One of the things I like best about learning new languages and also interacting with new cultures are those differences. They make me suddenly notice things about my own language and culture that I'd taken for granted so much that I wasn't even aware of it. I think that is true for a lot of people here in the forum community. Sometimes, pointing out those differences, like you did, is the moment of realization. So, I definitely didn't mean to make you feel self-conscious if I did. Sometimes, I'm excited about this stuff, so I point it out so other people can learn about it. But, I can come off differently than I intended to. Communicating by text sure can be a challenge.
"They make me suddenly notice things about my own language and culture that I'd taken for granted so much that I wasn't even aware of it." I know, I totally do that also even though I'm not very high in Russian. Doing Russian has got me to thinking about some of the English words we use, like
as are is of. Simple things like that, things that I never really noticed before. So I'm glad I started learning another language, it has helped a lot with understanding some of the things in English :)
Also, "Communicating by text sure can be a challenge." that is very true. I never use emojies when I am texting people, but I have been using them on here to help me with trying to show how I'm thinking when I write out post. I've only got annoyed once on Duo before, and that was when I was first starting. But other than that, I am never trying to say something in a bad way anymore. I mean, it's kinda hard for me to get annoyed at lettering that some random person out in the world posted. However I do find myself getting embarrassed sometimes :) So anyhow, all is good. You didn't do anything, I was just saying something that might have not looked the same as it did in my head.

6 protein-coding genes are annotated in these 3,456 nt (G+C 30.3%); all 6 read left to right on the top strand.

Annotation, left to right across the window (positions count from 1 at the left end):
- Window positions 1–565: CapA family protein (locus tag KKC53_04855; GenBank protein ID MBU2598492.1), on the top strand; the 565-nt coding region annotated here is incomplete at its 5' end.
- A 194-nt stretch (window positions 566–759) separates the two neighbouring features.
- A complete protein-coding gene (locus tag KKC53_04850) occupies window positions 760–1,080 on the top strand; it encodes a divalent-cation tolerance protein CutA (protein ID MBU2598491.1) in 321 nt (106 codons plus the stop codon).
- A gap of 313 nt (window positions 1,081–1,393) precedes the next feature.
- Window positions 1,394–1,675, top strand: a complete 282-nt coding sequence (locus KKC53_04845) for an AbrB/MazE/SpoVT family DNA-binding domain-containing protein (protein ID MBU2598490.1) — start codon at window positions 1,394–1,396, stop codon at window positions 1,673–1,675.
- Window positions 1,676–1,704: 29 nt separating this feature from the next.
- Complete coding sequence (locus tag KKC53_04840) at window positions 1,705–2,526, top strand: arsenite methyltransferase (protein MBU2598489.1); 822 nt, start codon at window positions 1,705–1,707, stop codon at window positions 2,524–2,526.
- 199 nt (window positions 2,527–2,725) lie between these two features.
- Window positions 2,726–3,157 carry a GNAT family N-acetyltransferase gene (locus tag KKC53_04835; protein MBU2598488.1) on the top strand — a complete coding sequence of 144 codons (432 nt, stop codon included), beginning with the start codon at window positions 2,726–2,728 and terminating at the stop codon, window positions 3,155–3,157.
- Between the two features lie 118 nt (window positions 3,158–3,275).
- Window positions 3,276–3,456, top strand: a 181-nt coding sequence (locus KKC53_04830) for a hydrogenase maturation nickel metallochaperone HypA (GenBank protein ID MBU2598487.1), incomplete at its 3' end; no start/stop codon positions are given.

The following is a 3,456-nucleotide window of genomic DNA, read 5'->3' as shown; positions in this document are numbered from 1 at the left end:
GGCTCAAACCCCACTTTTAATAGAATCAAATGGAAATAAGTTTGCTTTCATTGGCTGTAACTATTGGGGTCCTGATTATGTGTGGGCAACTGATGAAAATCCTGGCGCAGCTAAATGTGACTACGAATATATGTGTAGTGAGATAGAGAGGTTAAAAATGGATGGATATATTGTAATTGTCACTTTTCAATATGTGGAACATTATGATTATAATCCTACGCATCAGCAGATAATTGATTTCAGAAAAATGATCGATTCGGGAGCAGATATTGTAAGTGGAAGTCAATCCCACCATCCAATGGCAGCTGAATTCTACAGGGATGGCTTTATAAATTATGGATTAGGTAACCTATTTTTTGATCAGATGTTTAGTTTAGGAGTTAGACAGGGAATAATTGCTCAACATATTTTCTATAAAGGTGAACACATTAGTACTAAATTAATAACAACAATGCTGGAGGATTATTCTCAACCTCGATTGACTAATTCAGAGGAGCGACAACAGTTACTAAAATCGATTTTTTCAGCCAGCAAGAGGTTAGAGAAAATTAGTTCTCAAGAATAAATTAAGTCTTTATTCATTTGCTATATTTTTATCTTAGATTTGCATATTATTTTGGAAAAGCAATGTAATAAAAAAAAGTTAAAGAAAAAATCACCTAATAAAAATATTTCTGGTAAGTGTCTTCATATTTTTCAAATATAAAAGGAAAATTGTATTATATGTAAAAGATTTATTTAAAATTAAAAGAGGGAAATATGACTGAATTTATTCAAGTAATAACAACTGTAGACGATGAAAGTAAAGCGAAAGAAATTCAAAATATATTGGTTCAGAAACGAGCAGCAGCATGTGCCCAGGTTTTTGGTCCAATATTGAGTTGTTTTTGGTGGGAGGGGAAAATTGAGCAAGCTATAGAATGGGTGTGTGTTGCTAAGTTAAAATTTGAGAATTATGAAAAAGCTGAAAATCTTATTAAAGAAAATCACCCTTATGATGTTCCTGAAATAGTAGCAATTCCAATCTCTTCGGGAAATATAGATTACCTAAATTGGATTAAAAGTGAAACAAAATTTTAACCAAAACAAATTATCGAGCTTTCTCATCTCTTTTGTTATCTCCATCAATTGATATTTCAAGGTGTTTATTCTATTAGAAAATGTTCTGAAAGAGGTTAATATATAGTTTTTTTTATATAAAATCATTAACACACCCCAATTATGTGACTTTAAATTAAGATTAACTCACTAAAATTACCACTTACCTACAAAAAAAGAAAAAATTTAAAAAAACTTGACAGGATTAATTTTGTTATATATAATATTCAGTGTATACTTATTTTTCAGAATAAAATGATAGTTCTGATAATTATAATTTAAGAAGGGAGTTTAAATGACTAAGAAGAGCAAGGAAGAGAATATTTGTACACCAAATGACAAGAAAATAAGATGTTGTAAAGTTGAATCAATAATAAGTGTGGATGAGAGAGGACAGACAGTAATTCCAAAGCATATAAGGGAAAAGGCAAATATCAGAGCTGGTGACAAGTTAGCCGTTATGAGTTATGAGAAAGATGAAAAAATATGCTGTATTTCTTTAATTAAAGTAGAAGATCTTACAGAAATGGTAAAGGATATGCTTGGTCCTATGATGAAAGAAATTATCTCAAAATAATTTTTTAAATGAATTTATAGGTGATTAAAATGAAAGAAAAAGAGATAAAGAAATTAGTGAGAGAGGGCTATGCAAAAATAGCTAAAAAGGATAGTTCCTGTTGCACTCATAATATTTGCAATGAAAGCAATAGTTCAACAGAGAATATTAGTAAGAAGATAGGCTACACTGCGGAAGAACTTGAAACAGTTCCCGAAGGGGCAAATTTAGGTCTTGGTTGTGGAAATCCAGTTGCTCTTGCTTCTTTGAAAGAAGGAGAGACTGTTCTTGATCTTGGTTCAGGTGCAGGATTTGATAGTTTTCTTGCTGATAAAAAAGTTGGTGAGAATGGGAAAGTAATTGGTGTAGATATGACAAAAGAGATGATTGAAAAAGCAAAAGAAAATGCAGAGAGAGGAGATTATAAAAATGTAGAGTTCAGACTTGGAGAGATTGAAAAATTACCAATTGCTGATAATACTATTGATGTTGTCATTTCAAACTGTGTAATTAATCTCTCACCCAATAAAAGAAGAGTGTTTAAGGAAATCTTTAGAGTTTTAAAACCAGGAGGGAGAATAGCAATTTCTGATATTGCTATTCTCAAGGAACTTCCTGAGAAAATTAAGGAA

Facial expressions are a key part of AS
This reminds me of something related to SignSchool and I've meaning to ask about for a while.
In addition to facial expressions, it seems that (as sweilan1 indicated about the differentiation between hot dog and sausage) mouth movement too is sometimes necessary to convey the meaning of a sign. But I noticed while watching the lessons from SignSchool, that there were many times when the signers moved their lips while signing (one example I remember was the simple sign for you ), which ended up tipping me off about the correct answer during the tests, and I've been wondering if that too was part of the correct way of signing.
My friend who is hard of hearing but who is Deaf culture and fluent in both ASL and English will occasionally mouth English shapes but also other shapes called "ASL mouth morphemes" . When signing with other deaf people, my friend switches to using less English mouthing and more ASL mouth morphemes.
The university students at the ASL club I attended started by using a ton of English mouthing. As they moved from 101 towards the end of the ASL minor, they used less of that and more ASL mouth morphemes. I've been wondering if there are more English mouth movement for these signs on SignSchool to help the complete beginners. And, I'm hoping there will be less English and more ASL mouth morphemes as we progress. :)